• IPA(key): [ˈfiks]
  • Rhymes: -iks

Adjective

fix (not comparable)

  1. fixed, steady
    Synonyms: rögzített, megszabott
  2. immovable
    Synonym: szilárd
  3. sure, certain
    Synonyms: biztos, bizonyos

Declension

Derived terms

(Compound words):

  • fixpont

(Expressions):

  • fix objektív

Noun

fix

  1. a steady salary

Declension

References


Old French

Alternative forms

  • fils, fis, fiz

Noun

fix m

  1. inflection of fil:
    1. oblique plural
    2. nominative singular

Romanian

Etymology

From French fixe, from Latin fixus.

Adjective

fix m or n (feminine singular fixă, masculine plural ficși, feminine and neuter plural fixe)

  1. fixed

Declension


Swedish

Etymology

  • Homophone: ficks

Adjective

fix

  1. fixed, inflexible, rigid
    en fix idé

    a fixed idea

Declension

Related terms

  • fixstjärna

Noun

fix c

  1. a fix, a dose of an addictive drug

Declension


English

Alternative forms

  • secuer (obsolete)

Etymology

Borrowed from Latin securus (of persons, free from care, quiet, easy; in a bad sense, careless, reckless; of things, tranquil, also free from danger, safe, secure), from se- (without) + cura (care); see cure. Doublet of sure and the now obsolete or dialectal sicker (certain, safe).

Pronunciation

  • (Received Pronunciation) IPA(key): /səˈkjʊə(ɹ)/, /səˈkjɔː(ɹ)/
  • (General American) IPA(key): /səˈkjʊɹ/, /səˈkjɝ/, /səˈkjɔɹ/
  • Rhymes: -ʊə(ɹ)
  • Hyphenation: se‧cure

Adjective

secure (comparative securer or more secure, superlative securest or most secure)

  1. Free from attack or danger; protected.
  2. Free from the danger of theft; safe.
  3. Free from the risk of eavesdropping, interception or discovery; secret.
  4. Free from anxiety or doubt; unafraid.
    • But thou, secure of soul, unbent with woes.
    • 1861, Elizabeth Gaskell, The Grey Woman
      No sooner were we up there, than the old woman dragged the ladder, by which we had ascended, away with a chuckle, as if she was now secure that we could do no mischief, and sat herself down again once more, to doze and await her master’s return.
  5. Firm and not likely to fail; stable.
  6. Free from the risk of financial loss; reliable.
  7. Confident in opinion; not entertaining, or not having reason to entertain, doubt; certain; sure; commonly used with of.
  8. (obsolete) Overconfident; incautious; careless.
  9. Certain to be achieved or gained; assured.

Antonyms

  • insecure

Hyponyms

Derived terms

  • securely

Related terms

  • security

Translations

Verb

secure (third-person singular simple present secures, present participle securing, simple past and past participle secured)

  1. To make safe; to relieve from apprehensions of, or exposure to, danger; to guard; to protect.
    • I spread a cloud before the victor’s sight, / Sustained the vanquished, and secured his flight.
  2. To put beyond hazard of losing or of not receiving; to make certain; to assure; frequently with against or from, or formerly with of.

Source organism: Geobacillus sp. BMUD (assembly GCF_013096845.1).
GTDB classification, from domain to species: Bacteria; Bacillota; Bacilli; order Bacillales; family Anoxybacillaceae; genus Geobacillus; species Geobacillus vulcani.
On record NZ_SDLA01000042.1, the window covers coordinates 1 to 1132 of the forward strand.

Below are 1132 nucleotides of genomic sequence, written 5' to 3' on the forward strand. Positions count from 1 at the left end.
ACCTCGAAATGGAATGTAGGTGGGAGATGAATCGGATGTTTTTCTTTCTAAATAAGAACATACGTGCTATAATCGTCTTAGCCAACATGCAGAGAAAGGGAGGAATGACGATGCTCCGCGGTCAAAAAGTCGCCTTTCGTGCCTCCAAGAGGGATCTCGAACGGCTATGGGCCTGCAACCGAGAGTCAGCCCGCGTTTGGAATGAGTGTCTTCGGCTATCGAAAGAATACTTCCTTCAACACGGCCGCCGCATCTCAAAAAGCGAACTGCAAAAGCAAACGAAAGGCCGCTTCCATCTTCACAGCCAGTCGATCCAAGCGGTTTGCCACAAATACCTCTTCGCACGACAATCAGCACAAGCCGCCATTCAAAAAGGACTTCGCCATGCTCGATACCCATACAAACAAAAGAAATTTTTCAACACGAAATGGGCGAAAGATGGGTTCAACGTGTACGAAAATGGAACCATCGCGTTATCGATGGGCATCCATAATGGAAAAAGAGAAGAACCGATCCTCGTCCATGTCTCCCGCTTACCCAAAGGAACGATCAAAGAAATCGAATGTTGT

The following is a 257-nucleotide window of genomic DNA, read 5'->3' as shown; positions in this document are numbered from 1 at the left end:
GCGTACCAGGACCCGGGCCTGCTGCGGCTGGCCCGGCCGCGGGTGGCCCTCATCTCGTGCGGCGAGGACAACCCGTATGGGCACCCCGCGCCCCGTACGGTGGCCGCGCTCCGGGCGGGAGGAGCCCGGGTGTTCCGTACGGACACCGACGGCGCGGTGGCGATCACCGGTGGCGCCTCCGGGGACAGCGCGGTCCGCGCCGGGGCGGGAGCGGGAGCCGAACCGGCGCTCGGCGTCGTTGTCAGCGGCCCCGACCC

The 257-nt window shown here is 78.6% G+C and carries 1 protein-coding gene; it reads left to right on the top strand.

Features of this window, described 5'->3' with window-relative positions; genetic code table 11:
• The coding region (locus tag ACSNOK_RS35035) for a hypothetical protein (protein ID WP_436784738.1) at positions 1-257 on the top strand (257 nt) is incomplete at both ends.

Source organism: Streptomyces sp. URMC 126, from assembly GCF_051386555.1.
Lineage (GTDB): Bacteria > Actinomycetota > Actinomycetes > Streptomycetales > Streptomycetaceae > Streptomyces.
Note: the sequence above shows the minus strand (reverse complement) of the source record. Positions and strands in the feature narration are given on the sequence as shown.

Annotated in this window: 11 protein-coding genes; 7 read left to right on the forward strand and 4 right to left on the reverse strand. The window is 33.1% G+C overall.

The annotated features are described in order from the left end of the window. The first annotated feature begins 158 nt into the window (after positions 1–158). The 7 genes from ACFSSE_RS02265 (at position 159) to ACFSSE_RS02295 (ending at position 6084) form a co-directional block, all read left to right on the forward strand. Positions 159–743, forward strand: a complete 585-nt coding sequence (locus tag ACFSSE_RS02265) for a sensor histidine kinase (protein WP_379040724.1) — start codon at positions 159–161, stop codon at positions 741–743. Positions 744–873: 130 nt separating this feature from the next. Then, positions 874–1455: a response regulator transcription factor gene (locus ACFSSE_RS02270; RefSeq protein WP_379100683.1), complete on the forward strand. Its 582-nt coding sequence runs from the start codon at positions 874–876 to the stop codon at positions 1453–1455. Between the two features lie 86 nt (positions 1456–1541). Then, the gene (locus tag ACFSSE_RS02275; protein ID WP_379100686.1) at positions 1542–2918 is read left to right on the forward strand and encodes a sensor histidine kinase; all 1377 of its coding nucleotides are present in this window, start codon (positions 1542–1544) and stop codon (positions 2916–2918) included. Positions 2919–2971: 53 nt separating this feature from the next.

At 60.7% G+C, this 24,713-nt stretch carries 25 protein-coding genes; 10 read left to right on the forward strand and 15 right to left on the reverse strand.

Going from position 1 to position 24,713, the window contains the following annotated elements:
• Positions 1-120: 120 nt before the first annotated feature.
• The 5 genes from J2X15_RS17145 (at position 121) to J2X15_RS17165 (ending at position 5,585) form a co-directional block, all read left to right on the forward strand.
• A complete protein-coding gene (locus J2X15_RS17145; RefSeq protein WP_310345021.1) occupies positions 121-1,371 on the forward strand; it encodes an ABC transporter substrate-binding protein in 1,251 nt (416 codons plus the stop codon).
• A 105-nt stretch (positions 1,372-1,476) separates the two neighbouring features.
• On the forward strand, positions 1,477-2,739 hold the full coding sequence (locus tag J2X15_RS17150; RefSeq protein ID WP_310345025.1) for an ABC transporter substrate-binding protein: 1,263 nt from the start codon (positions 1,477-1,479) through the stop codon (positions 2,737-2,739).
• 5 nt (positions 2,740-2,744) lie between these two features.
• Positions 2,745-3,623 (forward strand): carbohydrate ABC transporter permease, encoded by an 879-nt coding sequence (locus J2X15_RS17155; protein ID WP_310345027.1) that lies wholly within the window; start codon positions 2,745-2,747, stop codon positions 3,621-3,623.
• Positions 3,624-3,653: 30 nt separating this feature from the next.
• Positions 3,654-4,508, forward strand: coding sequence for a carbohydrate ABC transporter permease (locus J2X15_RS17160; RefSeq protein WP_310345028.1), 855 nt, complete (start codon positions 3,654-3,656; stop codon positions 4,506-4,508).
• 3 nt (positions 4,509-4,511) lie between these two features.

to secure a creditor against loss; to secure a debt by a mortgage
    • 1831, Thomas Dick, The Philosophy of Religion
      It secures its possessor of eternal happiness.
  3. To make fast; to close or confine effectually; to render incapable of getting loose or escaping.
    to secure a prisoner; to secure a door, or the hatches of a ship
  4. To get possession of; to make oneself secure of; to acquire certainly.
    to secure an estate
    • 2014, Jamie Jackson, “Ángel di María says Manchester United were the ‘only club’ after Real”, The Guardian, 26 August 2014:
      With the Argentinian secured United will step up their attempt to sign a midfielder and, possibly, a defender in the closing days of the transfer window. Juventus’s Arturo Vidal, Milan’s Nigel de Jong and Ajax’s Daley Blind, who is also a left-sided defensive player, are potential targets.
  5. (transitive, obsolete) To plight or pledge.

Derived terms

  • securement

Translations

Further reading

  • secure in Webster’s Revised Unabridged Dictionary, G. & C. Merriam, 1913.
  • secure in The Century Dictionary, New York, N.Y.: The Century Co., 1911.

Anagrams

  • Creuse, Rescue, cereus, ceruse, cursee, recuse, rescue, secuer

Italian

Adjective

secure

  1. feminine plural of securo

Anagrams

  • uscere

Latin

Etymology 1

Pronunciation

  • (Classical) IPA(key): /seˈkuː.re/, [s̠ɛˈkuːɾɛ]
  • (Ecclesiastical) IPA(key): /seˈku.re/, [sɛˈkuːrɛ]

Noun

secūre

  1. ablative singular of secūris

Etymology 2

securus +‎

Pronunciation

  • (Classical) IPA(key): /seːˈkuː.reː/, [s̠eːˈkuːɾeː]
  • (Ecclesiastical) IPA(key): /seˈku.re/, [sɛˈkuːrɛ]

Adverb

sēcūrē (comparative sēcūrius, superlative sēcūrissimē)

  1. carelessly
  2. fearlessly
  3. quietly

References

  • secure in Charlton T. Lewis and Charles Short (1879) A Latin Dictionary, Oxford: Clarendon Press
  • secure in Charlton T. Lewis (1891) An Elementary Latin Dictionary, New York: Harper & Brothers
  • secure in Gaffiot, Félix (1934) Dictionnaire illustré Latin-Français, Hachette

Romanian

Alternative forms

  • săcure (archaic)

Etymology

From Latin secūris, secūrem. Compare Italian scure.

Noun

secure f (plural securi)

  1. axe, hatchet
  2. battle axe, halberd

Declension

Synonyms

  • topor

Please follow and like us:

Leave a Reply

Your email address will not be published. Required fields are marked *

Social Share Buttons and Icons powered by Ultimatelysocial